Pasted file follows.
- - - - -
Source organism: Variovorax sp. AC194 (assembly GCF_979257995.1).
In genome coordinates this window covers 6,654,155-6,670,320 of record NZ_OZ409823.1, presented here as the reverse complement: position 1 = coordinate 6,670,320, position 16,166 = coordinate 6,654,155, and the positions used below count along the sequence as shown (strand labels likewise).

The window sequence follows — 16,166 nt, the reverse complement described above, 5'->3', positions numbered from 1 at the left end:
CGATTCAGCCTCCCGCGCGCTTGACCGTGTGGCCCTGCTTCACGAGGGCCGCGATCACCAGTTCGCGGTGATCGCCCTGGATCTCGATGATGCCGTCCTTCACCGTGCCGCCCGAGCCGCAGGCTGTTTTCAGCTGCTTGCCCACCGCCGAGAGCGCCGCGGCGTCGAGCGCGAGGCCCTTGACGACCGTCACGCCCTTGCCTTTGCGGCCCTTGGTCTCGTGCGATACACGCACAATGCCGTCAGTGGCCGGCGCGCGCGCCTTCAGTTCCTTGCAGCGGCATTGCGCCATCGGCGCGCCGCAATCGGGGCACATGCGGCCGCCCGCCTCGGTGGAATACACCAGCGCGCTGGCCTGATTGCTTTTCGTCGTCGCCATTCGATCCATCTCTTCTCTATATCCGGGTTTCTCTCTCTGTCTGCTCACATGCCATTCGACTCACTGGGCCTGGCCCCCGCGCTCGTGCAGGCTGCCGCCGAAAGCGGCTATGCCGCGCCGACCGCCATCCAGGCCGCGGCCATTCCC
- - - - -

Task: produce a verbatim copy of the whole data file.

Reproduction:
Source organism: Variovorax sp. AC194 (assembly GCF_979257995.1).
In genome coordinates this window covers 6,654,155-6,670,320 of record NZ_OZ409823.1, presented here as the reverse complement: position 1 = coordinate 6,670,320, position 16,166 = coordinate 6,654,155, and the positions used below count along the sequence as shown (strand labels likewise).

The window sequence follows — 16,166 nt, the reverse complement described above, 5'->3', positions numbered from 1 at the left end:
CGATTCAGCCTCCCGCGCGCTTGACCGTGTGGCCCTGCTTCACGAGGGCCGCGATCACCAGTTCGCGGTGATCGCCCTGGATCTCGATGATGCCGTCCTTCACCGTGCCGCCCGAGCCGCAGGCTGTTTTCAGCTGCTTGCCCACCGCCGAGAGCGCCGCGGCGTCGAGCGCGAGGCCCTTGACGACCGTCACGCCCTTGCCTTTGCGGCCCTTGGTCTCGTGCGATACACGCACAATGCCGTCAGTGGCCGGCGCGCGCGCCTTCAGTTCCTTGCAGCGGCATTGCGCCATCGGCGCGCCGCAATCGGGGCACATGCGGCCGCCCGCCTCGGTGGAATACACCAGCGCGCTGGCCTGATTGCTTTTCGTCGTCGCCATTCGATCCATCTCTTCTCTATATCCGGGTTTCTCTCTCTGTCTGCTCACATGCCATTCGACTCACTGGGCCTGGCCCCCGCGCTCGTGCAGGCTGCCGCCGAAAGCGGCTATGCCGCGCCGACCGCCATCCAGGCCGCGGCCATTCCC